Propagation News – 20 December 2015

| December 18, 2015

The smoothed sunspot number for December is 46.1. This time last year it was 63.7, which shows how we are sliding down solar cycle 24.

Coronal mass ejections and coronal holes continue to cause problems at times, with the K-index hitting five on Tuesday the 15th. As the incoming plasma hits the earth you can sometimes get an initial positive phase on HF, with maximum useable frequencies increasing. This may be what happened on Saturday the 12th during the ARRL 28MHz contest. Ten metre DX conditions were good on Saturday, when the high latitude K-index recorded at College, Alaska, hit five. But by Sunday reports says DX conditions were not so good. This shows that it is a good idea to keep an eye on the upper HF bands, as openings can happen at any time.

This week, the solar flux index is predicted to be in the range 105-120, with geomagnetic conditions mostly settled with a predicted average Kp-index of two.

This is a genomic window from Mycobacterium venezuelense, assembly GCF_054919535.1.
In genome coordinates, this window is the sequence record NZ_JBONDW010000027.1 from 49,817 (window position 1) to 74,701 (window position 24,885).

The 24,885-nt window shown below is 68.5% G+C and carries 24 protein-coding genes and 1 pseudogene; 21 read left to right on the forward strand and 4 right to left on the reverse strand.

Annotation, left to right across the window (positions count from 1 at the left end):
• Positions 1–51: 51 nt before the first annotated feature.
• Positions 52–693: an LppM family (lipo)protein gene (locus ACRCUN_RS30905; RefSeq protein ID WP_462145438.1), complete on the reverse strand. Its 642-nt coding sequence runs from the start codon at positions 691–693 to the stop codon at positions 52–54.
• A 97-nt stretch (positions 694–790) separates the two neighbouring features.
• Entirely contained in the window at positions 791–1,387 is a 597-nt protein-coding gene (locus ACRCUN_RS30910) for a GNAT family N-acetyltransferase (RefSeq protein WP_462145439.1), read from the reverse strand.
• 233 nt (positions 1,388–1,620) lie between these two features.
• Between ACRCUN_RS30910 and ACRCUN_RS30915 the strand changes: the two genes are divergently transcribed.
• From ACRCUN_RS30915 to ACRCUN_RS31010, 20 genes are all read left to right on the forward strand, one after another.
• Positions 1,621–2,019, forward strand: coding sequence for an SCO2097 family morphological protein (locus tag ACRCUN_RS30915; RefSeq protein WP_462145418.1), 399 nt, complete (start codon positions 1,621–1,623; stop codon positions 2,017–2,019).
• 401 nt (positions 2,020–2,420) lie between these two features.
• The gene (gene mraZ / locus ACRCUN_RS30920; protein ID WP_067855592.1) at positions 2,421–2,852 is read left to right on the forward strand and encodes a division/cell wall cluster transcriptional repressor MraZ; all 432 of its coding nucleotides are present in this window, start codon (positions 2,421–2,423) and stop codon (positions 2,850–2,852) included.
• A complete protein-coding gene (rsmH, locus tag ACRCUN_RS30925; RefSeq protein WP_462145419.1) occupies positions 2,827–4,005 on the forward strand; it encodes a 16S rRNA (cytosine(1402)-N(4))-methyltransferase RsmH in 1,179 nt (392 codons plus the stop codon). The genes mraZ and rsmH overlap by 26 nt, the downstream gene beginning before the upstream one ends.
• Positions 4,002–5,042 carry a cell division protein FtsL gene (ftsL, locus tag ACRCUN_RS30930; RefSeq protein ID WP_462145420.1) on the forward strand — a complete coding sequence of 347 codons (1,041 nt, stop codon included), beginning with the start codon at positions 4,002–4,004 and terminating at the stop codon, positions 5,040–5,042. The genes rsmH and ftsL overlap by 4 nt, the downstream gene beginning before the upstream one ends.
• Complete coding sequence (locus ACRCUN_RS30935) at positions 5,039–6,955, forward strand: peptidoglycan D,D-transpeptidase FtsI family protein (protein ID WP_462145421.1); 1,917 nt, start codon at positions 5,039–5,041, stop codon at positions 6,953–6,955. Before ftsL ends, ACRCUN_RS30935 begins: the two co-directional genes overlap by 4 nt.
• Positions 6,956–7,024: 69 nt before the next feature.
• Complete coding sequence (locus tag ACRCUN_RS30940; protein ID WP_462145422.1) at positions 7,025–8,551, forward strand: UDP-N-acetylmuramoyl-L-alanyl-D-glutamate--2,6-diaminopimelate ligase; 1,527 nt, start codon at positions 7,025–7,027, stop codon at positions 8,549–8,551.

Using the Chilton ionosonde data, maximum usable frequencies are still hitting 25-28MHz at times, so watch for fleeting openings on 12 and 10 metres during daytime. For example, the 15 watt 5B4CY Cyprus beacon on 28.220MHz has been heard in the UK when the band is otherwise empty.

VHF and up propagation news

It looks like there is a low potential for tropospheric openings over Christmas week. This is due to very unsettled weather with mostly mild, and rather windy south-westerly patterns throughout the period. There will, however, be higher pressure over the continent, but much of the time this is some way to the south-east of us and not really a great option for tropo. There is just a chance the high will build a little closer to the UK just after Christmas, but this will probably only benefit the south-eastern parts of the country.

The small Ursids meteor shower, due yesterday or today, may already have peaked by the time you hear this bulletin, so it’s back to early morning random meteor scatter operation until the Quadrantids. This shower should happen before dawn on 4 January, and can produce more than 100 visible meteors per hour. It has a sharp, unpredictable peak lasting only a few hours so you have to be on the band at the right time to take advantage of it.

It’s a good week for EME, with low losses and lengthening moon windows due to the moon reaching maximum declination on Christmas day.

Finally, do remember that there’s always satellite QSOs to be had on the VHF bands irrespective of the weather. That’s all for this week, so season’s greetings from the propagation team.

Category: GB2RS Propagation News